Brighton doctor Mervyn Jacobson found guilty of manipulating the stock market

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4 Dec 2018

Price fixing: Mervyn Jacobson at the Melbourne Magistrates Court in 2008. Photo: Jason South

Price fixing: Mervyn Jacobson at the Melbourne Magistrates Court in 2008. Photo: Jason South

Price fixing: Mervyn Jacobson at the Melbourne Magistrates Court in 2008. Photo: Jason South

A doctor who claimed to have a $100 million fortune has been found guilty of manipulating the stock market for financial gain.

Mervyn Jacobson, 72, of Brighton, had denied claims he was a “fraudster” and pleaded not guilty to 35 charges of conspiracy to manipulate the market and fund transactions to create an artificial share price between May and November 2006.

But a Supreme Court jury found him guilty of all charges on Wednesday, after an eight-week trial. Jacobson put his hands over his eyes and to his brow when the first guilty verdict was announced, and he later covered his face with his hands as he sat in the dock.

Crown prosecutor Jeremy Rapke, QC, described the case during the trial as one of price-fixing.

Jacobson had been involved in research and other activities involving human genetic material before Genetic Technologies invented a method to obtain valuable information located within what is called the non-coding DNA of all species.

Shares in Genetic Technologies were listed on the Australian Stock Exchange (ASX) and Jacobson controlled more than 40 per cent of the company’s shares, totalling more than 150 million shares.

The Crown case alleged Jacobson’s daughter, Tamara, and her second husband, Geoffrey Newing, from Toorak, acted illegally and were heavily involved with Jacobson in manipulating the price of Genetic Technologies shares on the ASX.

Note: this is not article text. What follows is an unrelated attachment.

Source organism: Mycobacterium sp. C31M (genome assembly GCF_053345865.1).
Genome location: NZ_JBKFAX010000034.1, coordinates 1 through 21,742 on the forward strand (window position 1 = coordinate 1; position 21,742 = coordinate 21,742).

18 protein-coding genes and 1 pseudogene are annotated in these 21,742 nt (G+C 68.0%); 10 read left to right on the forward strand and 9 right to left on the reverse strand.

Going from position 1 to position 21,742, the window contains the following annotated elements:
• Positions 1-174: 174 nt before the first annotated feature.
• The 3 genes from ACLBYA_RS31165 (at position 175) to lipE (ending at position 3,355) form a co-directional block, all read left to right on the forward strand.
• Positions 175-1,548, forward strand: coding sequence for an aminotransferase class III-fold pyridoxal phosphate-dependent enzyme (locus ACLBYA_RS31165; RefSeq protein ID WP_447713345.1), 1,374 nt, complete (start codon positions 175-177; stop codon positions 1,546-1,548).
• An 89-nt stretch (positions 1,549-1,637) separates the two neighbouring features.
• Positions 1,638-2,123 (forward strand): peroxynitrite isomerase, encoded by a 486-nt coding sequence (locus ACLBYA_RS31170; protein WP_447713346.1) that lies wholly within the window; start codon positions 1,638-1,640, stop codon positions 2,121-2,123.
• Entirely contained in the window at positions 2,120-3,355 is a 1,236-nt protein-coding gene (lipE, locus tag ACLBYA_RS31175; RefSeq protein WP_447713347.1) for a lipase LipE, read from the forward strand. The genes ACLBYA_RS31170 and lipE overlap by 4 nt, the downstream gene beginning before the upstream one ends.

Mr Rapke said much of Jacobson’s wealth was tied up in the company and his financial stability was dependent on the company’s success and its share price.

So when the share price began to fall and the doctor started receiving margin calls on a $11.4 million loan with Opes Prime, Mr Rapke said Jacobson gave more than $1.55 million to his daughter.

The prosecutor said Tamara, her husband and two stock brokers then used the money to buy Genetic Technologies shares on the ASX to maintain the price at an artificially high level.

Jacobson admitted giving Tamara large sums of money but claimed the cash was a gift.

He told the jury Tamara had been a day trader buying and selling shares in his company when he became aware she was being investigated by authorities.

“It was all crazy, with hindsight,” the doctor said.

When it was put to Jacobson that he had known his daughter had been manipulating his company’s share price during 2006 because it was at his request, he replied:

“That is false … what you are saying is very offensive and false.”

“She’d been doing a lot of things that make no sense to me, but I was not involved and I was not consulted and I was not aware of it.”

Mr Rapke told the jury if the evidence pointed to Jacobson being a fraudster, then “no amount of charitable work, no amount of involvement in the arts, can erase or alter the effect of that evidence”.

But defence barrister Joshua Wilson, QC, claimed his client was a person of good character who had no need to set up a scheme to prop up the share price of his company.

He said the conspiracy theory involving Jacobson could have come straight from a Hollywood movie.

“His personal wealth was in the vicinity of $100 million … is there a burning need for a man of such substance to engage in the criminality that our friends (the Crown) contend, given that he had assets all over the world?” Mr Wilson said.

Justice Stephen Kaye extended Jacobson’s bail so psychological and medical tests could be arranged within the next fortnight, before a pre-sentence hearing on November 19.

He is required to report to police twice a week while on bail and has had his passport seized.

Justice Kaye thanked the jurors for the close scrutiny they had applied to the evidence over such a long and complex trial.

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